Dubai: Is it time for Indian expats to consider buying another property back in India? Almost all the numbers available suggest that this could be so.
Consider the evidence: For an Indian expat in the UAE/Gulf, the rupee’s slide past 22 to a dirham (it had even briefly crossed 23 as well, in October) would sweeten any property deal they enter into. (The rupee’s drop has come to around 10 per cent this year, brought on by successive US interest rate hikes giving the dollar an extra push higher.) “The current sales momentum in the housing sector is likely to continue in the first quarter of 2023,” said Anuj Puri, Chairman of Anarock, the real estate consultancy. “Also, because just before the end of a financial year, people look to invest - and real estate forms a significant part of their investments.”
Developers too played it safe, coming back with new launches only if they believed the market can absorb the supply. “In 2023, we may see new launches to remain well under control across most top cities.
“Just as in 2022, developers remained cautious to launch new projects especially in markets where supply was already in abundance. This tremendously helped developers there to reduce their previous unsold stock.”
Which gives the property market more time to build up its comeback. There’s also a second factor in play for Indian expats - property values in India are finally picking themselves up after an extended lean spell during the first and second pandemic wave. As happened in the UAE, the luxury end of the property market was first to recover, most notably in Mumbai as Bollywood stars, Indian cricketers, industrialists and high net worth expats bought when prices had softened considerably in early- to mid-2020.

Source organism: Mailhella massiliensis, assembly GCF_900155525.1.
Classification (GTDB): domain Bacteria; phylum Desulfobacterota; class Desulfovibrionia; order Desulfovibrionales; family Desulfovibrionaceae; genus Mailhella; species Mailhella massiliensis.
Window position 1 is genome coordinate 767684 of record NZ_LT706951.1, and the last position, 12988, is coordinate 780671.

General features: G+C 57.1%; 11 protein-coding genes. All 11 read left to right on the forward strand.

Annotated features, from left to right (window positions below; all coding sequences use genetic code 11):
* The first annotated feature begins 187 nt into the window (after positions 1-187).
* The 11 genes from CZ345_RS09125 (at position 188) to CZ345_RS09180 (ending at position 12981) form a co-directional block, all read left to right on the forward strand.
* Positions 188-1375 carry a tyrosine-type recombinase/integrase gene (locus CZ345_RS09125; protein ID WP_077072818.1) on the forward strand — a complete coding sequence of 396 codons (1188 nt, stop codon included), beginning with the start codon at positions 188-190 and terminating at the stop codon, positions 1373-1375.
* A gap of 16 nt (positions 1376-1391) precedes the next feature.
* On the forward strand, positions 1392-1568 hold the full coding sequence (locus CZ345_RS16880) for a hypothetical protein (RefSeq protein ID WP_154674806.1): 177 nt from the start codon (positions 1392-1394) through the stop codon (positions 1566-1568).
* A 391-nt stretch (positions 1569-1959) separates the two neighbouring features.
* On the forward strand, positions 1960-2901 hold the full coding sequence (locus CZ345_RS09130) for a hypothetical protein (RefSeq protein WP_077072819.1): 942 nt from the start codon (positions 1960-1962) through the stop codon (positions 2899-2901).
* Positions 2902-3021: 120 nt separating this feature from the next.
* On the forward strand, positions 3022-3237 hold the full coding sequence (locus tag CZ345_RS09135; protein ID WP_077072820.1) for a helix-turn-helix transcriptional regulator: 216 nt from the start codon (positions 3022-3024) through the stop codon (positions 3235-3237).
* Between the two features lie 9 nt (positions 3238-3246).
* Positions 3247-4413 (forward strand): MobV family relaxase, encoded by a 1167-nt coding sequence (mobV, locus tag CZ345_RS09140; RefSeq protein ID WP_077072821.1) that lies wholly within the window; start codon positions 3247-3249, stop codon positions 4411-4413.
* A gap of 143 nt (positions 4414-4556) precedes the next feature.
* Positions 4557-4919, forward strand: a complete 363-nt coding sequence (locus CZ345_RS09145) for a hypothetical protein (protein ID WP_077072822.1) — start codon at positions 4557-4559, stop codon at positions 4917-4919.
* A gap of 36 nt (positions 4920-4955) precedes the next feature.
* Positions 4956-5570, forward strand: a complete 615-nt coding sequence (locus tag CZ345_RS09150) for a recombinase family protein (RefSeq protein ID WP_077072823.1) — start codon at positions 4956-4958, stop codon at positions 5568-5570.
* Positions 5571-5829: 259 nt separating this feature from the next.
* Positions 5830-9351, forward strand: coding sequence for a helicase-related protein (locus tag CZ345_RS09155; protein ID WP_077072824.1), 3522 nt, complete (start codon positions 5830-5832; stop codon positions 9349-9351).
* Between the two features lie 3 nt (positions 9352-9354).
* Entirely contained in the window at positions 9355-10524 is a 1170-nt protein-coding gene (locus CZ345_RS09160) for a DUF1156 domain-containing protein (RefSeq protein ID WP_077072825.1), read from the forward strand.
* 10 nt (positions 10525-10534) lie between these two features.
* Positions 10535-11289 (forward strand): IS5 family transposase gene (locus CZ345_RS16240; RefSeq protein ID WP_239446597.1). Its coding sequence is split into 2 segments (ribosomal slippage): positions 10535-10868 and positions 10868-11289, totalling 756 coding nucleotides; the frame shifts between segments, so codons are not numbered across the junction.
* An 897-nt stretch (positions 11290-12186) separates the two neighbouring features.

And now, property values are increasing at close to the current inflation rates in India - at 6.7 per cent in October against September’s 7.4 per cent.
“As a result, we are seeing a higher level of inquiries. This is particularly true for residential real estate, because factually the residential asset class has given always high appreciation and it has been a safer investment option, being a lot more mature in terms of coverage in different cities in India and flexibility in offering options for just about every budget."
“In current times when property prices are higher and the rupee is lower, from the NRI perspective the opportunity for arbitrage is significant.”
“Housing prices in some of the top cities in India - Delhi-NCR, MMR (Mumbai Metropolitan Region), Kolkata, Pune, Hyderabad, Chennai, Bengaluru and Ahmedabad - grew at 6 per cent year-on-year during July-September of 2022 amidst robust housing demand and quality launches by top developers,” said M.I. Sait, founder and Chairman of Maxpo.
“With the festive period expected to continue till the end of this year, we can expect sales to be north-bound and the number of unsold inventories to decline as well. While there has been a rise in housing prices in line with the global inflationary trends, the market can expect prices to continue to rise owing to the robust demand.”
So, any asset that can help deliver at or above inflation is the choice of the moment. When it comes to Indian expats, that reset mode is going bigger on property and gold.
More of the same in 2023?